Choose your fighter

Pokemon Go Trainer Battles is 1 v. 1 and each player uses a team of three Pokemon. After a match has begun, choose your team just like in Raid Battles. A set of Pokemon will be recommended to you and can be exchanged manually or you can choose from one of your prefabricated pre-prepared players.

You will not be able to choose Ditto or Shedinja, but some other Pokemon (including mythical and legendary) are fair games.

But before you can choose your team Pokemon, you must decide which league you want to fight in. Trainer Battles allows you to decide between three leagues: Pokemon must have 1500 CP or below

  • Ultra League: Each Pokemon must be 2,500 CP or below
  • Master League: Pokemon has no CP limits
  • This is where the Pokemon Go Trainer Battles introduces the most possible strategy. Since you can not see opponents teams in advance, you will choose smart all-round attackers, and you should also be careful when exercising Pokemon if you want to keep your CP value low enough to fight in a particular league.

    With the addition of another Charge Move, Niantic said it would add a Pokemon CP Preview so you know what their new CP value would be before using Stardust and Candy to use Kraft them up.

    CP and move sets will be the most important factors in combat, as no items can be used during combat, and Pokemon will not be able to dodge as in Gym or Raid battles.

    While you'll see weather effects in the background like rain or snowfall, Pokemon will not be reinforced by the current weather during thunder battles.

    Unanswered Questions

    Niantic did not confirm a specific release date for Trainer Battles but suggested they could start as soon as next week and will def. First, you should be out before the end of the month.

    Our demo used a development building, which meant that we still do not know any other aspects of Trainer Battles. The cost of unlocking an additional attack was not final; We saw the costs ranging from 15 Stardust and 2 Candy to 250,000 each, but all the numbers were placeholder and not indicative of the actual amount.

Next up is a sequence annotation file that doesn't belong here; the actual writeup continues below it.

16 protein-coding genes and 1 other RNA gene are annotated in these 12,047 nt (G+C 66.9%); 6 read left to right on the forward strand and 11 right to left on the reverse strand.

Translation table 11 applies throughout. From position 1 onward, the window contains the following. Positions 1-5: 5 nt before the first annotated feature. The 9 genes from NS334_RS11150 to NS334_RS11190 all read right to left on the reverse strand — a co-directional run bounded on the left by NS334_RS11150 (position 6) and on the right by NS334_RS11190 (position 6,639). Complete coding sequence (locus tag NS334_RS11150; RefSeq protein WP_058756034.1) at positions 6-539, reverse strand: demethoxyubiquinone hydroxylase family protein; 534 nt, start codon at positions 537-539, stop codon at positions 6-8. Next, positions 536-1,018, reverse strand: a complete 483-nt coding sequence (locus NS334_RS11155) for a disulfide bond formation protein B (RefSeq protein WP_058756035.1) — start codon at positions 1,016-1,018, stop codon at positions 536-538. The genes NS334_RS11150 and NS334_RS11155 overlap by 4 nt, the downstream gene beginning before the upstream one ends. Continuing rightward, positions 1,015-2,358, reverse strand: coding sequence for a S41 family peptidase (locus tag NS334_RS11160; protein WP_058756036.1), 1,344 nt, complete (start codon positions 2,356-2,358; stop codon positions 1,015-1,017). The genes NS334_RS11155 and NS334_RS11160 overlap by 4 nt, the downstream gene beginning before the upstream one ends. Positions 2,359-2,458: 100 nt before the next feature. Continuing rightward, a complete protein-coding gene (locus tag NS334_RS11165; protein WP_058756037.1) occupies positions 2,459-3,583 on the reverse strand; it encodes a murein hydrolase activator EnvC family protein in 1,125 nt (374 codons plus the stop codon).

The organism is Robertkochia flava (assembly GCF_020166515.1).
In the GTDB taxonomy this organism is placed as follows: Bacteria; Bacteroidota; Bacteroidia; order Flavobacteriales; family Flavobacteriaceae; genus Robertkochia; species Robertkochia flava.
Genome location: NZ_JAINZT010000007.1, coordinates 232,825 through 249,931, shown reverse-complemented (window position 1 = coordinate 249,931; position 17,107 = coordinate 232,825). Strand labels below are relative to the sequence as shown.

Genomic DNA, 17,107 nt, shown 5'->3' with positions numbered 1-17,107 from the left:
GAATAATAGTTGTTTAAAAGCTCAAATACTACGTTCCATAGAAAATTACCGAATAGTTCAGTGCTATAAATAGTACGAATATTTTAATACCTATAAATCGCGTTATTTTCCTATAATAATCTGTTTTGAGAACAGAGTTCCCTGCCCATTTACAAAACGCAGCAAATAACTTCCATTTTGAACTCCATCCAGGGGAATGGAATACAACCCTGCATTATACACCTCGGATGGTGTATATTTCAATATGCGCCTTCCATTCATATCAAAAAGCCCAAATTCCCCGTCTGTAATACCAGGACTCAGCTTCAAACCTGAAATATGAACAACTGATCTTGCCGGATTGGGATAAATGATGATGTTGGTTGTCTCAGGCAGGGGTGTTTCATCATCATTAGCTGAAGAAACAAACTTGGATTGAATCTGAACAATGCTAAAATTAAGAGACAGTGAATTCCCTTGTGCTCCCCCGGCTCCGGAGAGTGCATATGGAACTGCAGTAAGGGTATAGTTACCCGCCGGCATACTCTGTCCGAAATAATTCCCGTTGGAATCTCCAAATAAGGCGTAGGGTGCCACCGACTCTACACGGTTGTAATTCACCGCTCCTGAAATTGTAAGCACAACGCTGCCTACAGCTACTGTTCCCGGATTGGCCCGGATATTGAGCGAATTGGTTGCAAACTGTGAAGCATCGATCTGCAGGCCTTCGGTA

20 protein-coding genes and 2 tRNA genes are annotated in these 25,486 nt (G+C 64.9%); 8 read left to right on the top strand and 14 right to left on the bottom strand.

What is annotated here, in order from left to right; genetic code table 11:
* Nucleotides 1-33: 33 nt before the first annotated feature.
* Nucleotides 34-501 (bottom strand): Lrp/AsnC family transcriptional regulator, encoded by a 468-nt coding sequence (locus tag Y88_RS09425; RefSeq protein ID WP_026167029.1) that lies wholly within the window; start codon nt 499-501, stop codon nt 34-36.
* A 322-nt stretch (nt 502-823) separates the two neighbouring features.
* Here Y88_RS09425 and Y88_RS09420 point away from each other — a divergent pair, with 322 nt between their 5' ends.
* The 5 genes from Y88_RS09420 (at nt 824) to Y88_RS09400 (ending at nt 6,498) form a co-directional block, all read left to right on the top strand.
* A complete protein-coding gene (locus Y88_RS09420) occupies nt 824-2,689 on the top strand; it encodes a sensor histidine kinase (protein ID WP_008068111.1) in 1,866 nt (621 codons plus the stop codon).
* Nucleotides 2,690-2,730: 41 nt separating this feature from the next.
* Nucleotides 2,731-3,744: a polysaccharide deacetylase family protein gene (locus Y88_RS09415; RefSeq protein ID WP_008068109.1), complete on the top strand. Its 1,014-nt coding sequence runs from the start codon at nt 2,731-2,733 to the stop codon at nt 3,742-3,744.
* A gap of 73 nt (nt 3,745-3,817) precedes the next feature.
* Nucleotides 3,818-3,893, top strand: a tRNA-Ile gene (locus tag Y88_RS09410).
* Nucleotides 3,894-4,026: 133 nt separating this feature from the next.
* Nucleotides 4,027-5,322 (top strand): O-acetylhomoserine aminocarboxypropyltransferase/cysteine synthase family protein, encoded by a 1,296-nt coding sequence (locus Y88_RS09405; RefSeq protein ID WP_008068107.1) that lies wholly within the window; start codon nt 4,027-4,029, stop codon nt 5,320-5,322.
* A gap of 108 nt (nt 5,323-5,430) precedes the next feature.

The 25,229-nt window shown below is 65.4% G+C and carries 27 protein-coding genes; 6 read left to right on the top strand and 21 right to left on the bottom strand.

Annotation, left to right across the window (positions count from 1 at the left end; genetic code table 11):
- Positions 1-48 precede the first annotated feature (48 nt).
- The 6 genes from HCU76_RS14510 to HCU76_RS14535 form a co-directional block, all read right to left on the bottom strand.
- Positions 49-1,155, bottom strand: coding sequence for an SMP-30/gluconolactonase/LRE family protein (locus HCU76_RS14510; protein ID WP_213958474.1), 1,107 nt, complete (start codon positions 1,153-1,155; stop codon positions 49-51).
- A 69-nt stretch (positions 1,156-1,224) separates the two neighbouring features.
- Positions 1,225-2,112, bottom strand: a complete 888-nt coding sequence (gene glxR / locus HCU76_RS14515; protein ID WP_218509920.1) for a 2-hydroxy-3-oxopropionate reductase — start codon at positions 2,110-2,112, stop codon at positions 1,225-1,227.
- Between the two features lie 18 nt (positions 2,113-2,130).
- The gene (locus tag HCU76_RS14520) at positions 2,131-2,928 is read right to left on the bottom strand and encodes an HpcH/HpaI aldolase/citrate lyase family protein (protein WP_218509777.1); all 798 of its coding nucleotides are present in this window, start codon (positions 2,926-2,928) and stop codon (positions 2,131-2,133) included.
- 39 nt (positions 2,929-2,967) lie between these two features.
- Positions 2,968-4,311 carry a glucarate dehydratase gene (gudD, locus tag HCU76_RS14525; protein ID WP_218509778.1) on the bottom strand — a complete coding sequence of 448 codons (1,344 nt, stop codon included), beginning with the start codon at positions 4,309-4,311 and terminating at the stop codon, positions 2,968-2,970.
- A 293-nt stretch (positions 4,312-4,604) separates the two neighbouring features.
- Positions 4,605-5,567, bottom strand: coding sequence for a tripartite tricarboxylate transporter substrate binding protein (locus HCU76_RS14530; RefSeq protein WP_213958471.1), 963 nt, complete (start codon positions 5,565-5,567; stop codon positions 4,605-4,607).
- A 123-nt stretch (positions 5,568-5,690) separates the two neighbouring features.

The total match timer that was set to four minutes during our games and was only shown for the last 20 seconds was also under development according to Niantic representatives at the event and may change before the final release.

    The building we played featured a new Trainer Battle theme loader screen that will probably start with the feature, as well as some Sinnoh Pokemon that has not yet been released, but Niantic has not commented when any of them actually come to the game.

    For now, Trainer Battles looks like they will be an approximate way to introduce the feature, and the paired down teams of three Pokemon (as opposed to six in the main games) are in line with the simplified mechanics Go players are used to to. In the short term, they are also sure to be a relief for players looking for more ways to earn Sinnoh Stones, but their ultimate success will depend on whether the communities decide to organize tournaments or whether Pokemon Go is ever incorporated into official competitive events.

    Most importantly, Niantic's leading software engineer Rob Giusti and Product Manager Matt Slemon suggested that Trainer Battles is just the beginning of what the team wants to achieve in a competitive mode. The couple told us that more complex features can come forward when the game continues to evolve, including "more strategies to master, more ways to find competition and more ways to win."

    Andrew is the IGN's leading editor of news and can not wait for using more Sinnoh Stones . You can find him wandering about Persona and cute animals on Twitter .